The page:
Secret Service officers rushed on stage to protect U.S. Republican presidential front-runner Donald Trump during a disturbance at a rally on Saturday, a day after rowdy protests shut down his event in Chicago.
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Trump briefly ducked at the podium and four Secret Service members scrambled to surround him after a man charged the stage at Dayton International Airport in Ohio.
Officers then grabbed the man, dressed in a black T-shirt and jeans, before he was able to reach the stage and hauled him away.
"I was ready. I don't know if I would have done well but I would have been out there fighting, folks," Trump told a rally later in the day. He said the man "was looking to do harm."
The incident further increased tension after Trump's Chicago rally was scrapped amid chaotic scenes on Friday.
Trump's Republican rivals hurled scorn at the New York billionaire, saying he helped create the nervous atmosphere that is now sweeping the race for the White House with his fiery rhetoric.
Trump blamed supporters of Democratic candidate Bernie Sanders for the incidents in Chicago, where scuffles broke out between protesters and backers of the real estate magnate. He called the U.S. senator from Vermont "our communist friend."
The scenes in Chicago followed a series of recent incidents of violence at Trump rallies, in which protesters and journalists have been punched, tackled and hustled out of venues, raising concerns about degrading security leading into the Nov. 8 election.
"All of a sudden a planned attack just came out of nowhere," Trump said in Dayton, describing the events in Chicago. He called the protest leaders there "professional people".
Sanders, a U.S. Senator from Vermont, hit back.
"As is the case virtually every day, Donald Trump is showing the American people that he is a pathological liar. Obviously, while I appreciate that we had supporters at Trump's rally in Chicago, our campaign did not organize the protests."
U.S. President Barack Obama told a fundraising event in Dallas that political leaders "should be trying to bring us together and not turning us against one another."
Democratic front-runner Hillary Clinton drew criticism for releasing an initial statement that did not mention Trump by name and tied violent campaign events to a shooting in a South Carolina black church last year that left nine people dead.
While campaigning in St. Louis, Missouri, on Saturday, Clinton criticized Trump directly for "ugly, divisive rhetoric" that encourages aggression and violence.
The months-long Republican race may be coming to a head at nominating contests on Tuesday where Trump is seeking victories that might give him an almost insurmountable lead for the nomination.
Primaries in Florida and Ohio will be particularly important since they are winner-take-all states, where all Republican delegates are given to the winner of the popular vote instead of being awarded proportionally.
It will be a make-or-break day for Republican candidates John Kasich, the governor of Ohio, and U.S. Senator Marco Rubio of Florida, who both must win their home states to forge a credible path forward.
Trump has drawn fervent support as well as criticism for his calls to build a wall along the U.S.-Mexico border and to impose a temporary ban on Muslims entering the country.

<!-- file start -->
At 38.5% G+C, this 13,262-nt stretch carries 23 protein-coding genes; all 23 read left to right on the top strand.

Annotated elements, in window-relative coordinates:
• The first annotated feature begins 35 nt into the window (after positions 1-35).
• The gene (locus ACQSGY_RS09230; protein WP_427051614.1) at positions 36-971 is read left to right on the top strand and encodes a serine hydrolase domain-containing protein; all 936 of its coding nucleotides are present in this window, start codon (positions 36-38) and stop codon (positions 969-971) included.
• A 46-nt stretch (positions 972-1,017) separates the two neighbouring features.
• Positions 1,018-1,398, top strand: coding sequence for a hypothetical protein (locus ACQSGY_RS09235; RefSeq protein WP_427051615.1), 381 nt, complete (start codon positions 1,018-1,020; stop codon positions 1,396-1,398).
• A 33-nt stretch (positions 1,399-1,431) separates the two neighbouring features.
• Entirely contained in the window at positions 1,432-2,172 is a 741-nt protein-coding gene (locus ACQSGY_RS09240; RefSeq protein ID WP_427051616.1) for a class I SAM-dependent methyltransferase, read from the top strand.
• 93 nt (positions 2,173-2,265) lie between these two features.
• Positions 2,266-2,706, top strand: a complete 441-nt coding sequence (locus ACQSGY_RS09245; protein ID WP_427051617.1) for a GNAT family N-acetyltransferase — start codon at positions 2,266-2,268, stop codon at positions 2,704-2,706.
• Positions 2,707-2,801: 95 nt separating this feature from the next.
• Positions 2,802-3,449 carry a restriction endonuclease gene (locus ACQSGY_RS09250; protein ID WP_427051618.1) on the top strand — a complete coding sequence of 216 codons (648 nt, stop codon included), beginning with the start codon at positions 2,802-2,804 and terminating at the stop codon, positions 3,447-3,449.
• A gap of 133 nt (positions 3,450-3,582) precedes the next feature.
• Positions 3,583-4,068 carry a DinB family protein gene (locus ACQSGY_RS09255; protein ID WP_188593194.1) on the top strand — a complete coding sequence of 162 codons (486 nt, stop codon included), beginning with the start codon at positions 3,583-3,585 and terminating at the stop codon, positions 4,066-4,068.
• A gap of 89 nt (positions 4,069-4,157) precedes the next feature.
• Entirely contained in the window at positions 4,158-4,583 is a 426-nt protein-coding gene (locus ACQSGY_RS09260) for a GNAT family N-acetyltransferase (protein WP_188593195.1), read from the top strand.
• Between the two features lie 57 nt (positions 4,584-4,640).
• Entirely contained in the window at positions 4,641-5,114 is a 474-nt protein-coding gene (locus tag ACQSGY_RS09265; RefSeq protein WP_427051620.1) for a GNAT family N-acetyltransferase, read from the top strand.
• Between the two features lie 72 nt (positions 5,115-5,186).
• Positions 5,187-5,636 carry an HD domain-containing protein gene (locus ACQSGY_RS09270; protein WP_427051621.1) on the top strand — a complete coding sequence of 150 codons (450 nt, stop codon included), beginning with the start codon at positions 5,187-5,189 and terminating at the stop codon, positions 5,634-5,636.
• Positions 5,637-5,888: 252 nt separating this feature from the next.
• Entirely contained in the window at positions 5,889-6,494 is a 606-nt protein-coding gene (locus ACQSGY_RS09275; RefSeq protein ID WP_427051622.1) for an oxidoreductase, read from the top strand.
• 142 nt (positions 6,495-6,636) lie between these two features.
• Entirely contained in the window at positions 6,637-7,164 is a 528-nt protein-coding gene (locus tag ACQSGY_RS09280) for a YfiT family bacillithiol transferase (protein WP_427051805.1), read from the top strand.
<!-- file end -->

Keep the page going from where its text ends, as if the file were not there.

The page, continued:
His rallies often attract small groups of protesters, but Friday's was the first at which there may have been as many protesters as supporters.
At an event in Kansas City, Missouri, on Saturday, Trump urged police to arrest people who disrupt his events.
"They'll have to explain to Mom and Dad why they have a police record and why they can't get a job. And you know what? I'm going to start pressing charges against all these people and then we won't have a problem," he said to cheers.
Outside the rally, police broke up confrontations between Trump supporters and protesters who shouted, "Shut it down!"
Police on horseback and in riot gear briefly moved into a crowd of protesters and officers used what appeared to be pepper spray against demonstrators for a few seconds.
Rubio, who according to the New York Times slightly edged out Kasich on Saturday to win the Washington D.C. primary with 37 per cent of the vote, bemoaned the state of the presidential race during an event in Florida, saying it had "become reality television."
"Last night in Chicago, we saw images that make America look like a Third World country," Rubio said, reminding supporters that the stakes on Tuesday are high.
Kasich told journalists before a campaign event in Cincinnati, Ohio, that Trump had created a "toxic environment."
Republican candidate U.S. Senator Ted Cruz of Texas called the Chicago incidents "sad."
Cruz won around two-thirds of the votes in Wyoming's Republican nominating contest Saturday but because of the state's unusual rules it is not clear how many Wyoming delegates will go his way at the Republican Convention in July.
On the Democratic side, Clinton picked up four delegates in the Northern Mariana Islands' Democratic primary on Saturday, to Sanders' two.
'Strong reactions' to Trump
Vanderbilt University political scientist John Geer said that the tension on display at Trump's events are a proxy for what is going on in the electorate writ large.
"People have strong reactions to Donald Trump," Geer said. "They are playing out in the voting booth and they are also playing out at these events."
Geer said the Chicago cancellation would likely embolden Trump's supporters — an idea floated by Trump in several television interviews.